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Christmas a day of sorrow, strength for Gainesville homeless
Demetric Newberry bows recently before a makeshift cross erected and strung with rosary beads at the homeless camp under the Queen City bridge in Gainesville.

As the rain pooled beneath the Queen City bridge in the chilly mist of Wednesday morning, a few homeless men scrambled to move couches, tables, a barrel fire and personal items to higher ground.

But it was too late to save other things from a good soaking — a stack of firewood, a few Bibles.

The past few days here have been especially trying for the dozen or so individuals who call this place — located down a gravel road along a railroad line, adjacent to storage shelters and a poultry plant — home for the holidays.

As cold, damp weather settled on the city this week, the prospect of spending Christmas sheltered beneath the bridge was met with both sorrow and strength at Gainesville’s most well-known homeless camp.

“You learn how to hide your feelings,” said Carl, 51, who has lived here on and off for about 10 years.

But in the loneliness of night, in the confines of his nylon tent, Carl admits that he gets emotional thinking about and longing for his family, especially his grandkids.

This place is in as bad a shape as ever, the residents here say. The trash is piling up. Basic supplies are dwindling. There hasn’t been proper toilet sanitation for some time.

And the trials and travails of surviving this life take on new meaning this time of year.

The homeless here are not dismissive of their own hand in their plight. Broken relationships, drug addiction, the inability to hold down a job.

And some even choose to be here, given the likely alternatives they face, such as squatting in abandoned homes, or stealing and dealing to make a living, both of which come with the risk of going to jail.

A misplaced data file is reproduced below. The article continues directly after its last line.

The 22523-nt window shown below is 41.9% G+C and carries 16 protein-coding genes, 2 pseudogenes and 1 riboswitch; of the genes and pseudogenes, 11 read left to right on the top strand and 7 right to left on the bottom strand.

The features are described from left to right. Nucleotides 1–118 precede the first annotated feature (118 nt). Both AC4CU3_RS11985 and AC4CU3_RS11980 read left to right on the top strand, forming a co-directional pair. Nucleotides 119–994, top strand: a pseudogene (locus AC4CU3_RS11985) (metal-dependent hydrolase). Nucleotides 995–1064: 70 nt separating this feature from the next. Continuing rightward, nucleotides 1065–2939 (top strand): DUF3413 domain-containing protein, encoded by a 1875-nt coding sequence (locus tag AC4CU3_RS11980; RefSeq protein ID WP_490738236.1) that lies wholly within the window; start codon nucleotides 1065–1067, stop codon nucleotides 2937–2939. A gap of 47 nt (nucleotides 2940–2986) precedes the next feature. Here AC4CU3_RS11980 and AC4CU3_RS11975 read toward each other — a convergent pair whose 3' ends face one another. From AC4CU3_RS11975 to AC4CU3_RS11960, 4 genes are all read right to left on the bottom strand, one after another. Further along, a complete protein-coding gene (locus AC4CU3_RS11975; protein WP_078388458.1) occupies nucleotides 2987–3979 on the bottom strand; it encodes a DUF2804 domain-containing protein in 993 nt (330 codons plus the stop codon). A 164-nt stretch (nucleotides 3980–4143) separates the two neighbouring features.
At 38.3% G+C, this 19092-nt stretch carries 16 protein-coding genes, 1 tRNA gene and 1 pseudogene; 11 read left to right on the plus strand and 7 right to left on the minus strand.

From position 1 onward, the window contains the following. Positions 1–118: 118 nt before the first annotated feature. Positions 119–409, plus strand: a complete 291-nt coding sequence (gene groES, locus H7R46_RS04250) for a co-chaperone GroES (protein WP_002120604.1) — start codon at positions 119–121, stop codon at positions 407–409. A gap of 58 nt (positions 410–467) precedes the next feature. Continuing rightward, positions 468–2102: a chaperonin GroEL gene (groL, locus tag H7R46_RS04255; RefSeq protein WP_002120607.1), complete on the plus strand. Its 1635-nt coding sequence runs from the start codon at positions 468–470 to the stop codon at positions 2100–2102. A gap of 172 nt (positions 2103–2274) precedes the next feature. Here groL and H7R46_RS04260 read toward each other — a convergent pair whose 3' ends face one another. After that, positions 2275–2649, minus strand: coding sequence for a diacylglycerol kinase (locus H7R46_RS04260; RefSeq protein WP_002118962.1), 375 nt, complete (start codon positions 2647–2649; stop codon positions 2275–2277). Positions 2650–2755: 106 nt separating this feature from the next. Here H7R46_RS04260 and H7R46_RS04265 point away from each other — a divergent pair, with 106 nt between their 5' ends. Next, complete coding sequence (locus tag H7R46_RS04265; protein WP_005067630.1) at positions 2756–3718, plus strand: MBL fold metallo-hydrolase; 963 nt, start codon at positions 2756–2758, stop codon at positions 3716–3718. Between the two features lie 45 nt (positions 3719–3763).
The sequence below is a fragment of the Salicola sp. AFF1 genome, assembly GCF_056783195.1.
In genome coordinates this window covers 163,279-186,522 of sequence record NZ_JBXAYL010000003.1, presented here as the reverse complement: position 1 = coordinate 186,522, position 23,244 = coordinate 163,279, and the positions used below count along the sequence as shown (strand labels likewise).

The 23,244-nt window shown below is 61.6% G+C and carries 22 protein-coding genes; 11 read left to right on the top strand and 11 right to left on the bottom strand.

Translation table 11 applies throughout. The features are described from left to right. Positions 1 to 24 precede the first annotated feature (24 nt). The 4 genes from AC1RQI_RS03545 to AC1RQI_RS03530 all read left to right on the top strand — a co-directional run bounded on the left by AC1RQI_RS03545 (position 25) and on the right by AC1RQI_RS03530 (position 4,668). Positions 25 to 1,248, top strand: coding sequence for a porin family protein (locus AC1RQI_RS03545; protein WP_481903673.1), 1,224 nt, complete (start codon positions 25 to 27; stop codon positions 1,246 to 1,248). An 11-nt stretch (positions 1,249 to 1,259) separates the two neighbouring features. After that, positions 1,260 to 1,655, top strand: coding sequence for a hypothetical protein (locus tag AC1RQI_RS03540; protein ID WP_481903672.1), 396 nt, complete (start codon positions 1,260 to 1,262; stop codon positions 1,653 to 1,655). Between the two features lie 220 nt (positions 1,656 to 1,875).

Then again, mental and medical illness also drives some people out of their homes and onto the streets. Certain things in life are simply out of our control.

And, particularly in recent years, the economy has limited employment prospects for many of the city’s homeless, and made it difficult for even the working class to pay their rent and bills as wages in the service industry, construction and other labor-intensive jobs remain depressed.

But when Christmas comes, the reasons that got them here are not all that important. The homeless must find a way to survive like everyone else.

“It’s just another day,” said Kerwin, 48.

The sun rises. The sun sets. The sun rises again. He’s not being cynical, just realistic.

And, Kerwin added, his sentiment is as much a commentary on his own predicament as it is about the commercialism of Christmas. While people were scrambling for last-minute gifts on Christmas Eve across Hall County, he was just trying to stay warm and keep his belly from groaning.

While the holidays are not quite the celebratory time for the city’s homeless like they are for so many others, those who live under the bridge find as much solace in their faith as anyone else.

“I’m not spiritually homeless,” said Arce, a petite woman who came here only in recent weeks after being laid off from her job. She celebrates Hanukkah, which ended Wednesday.

New York, as he’s called by his closest friends, said he couldn’t survive living here without his faith in Christ. He hopes to get back in the workforce soon, ideally in the food-processing industry.

Carl, too, said Christmas is a special day, a reminder of what he has despite what

he’s lost.

The homeless here say they look out for each other, protect each other and act like family. And for some, it’s all the family they’ve got.

Carl said he believes this sense of camaraderie may actually bring more of the city’s homeless together today. 

“They’re feeling sad and just want someone to be around,” he said.

Editor’s note: Last names of the homeless quoted in this story were not printed to protect their identities.

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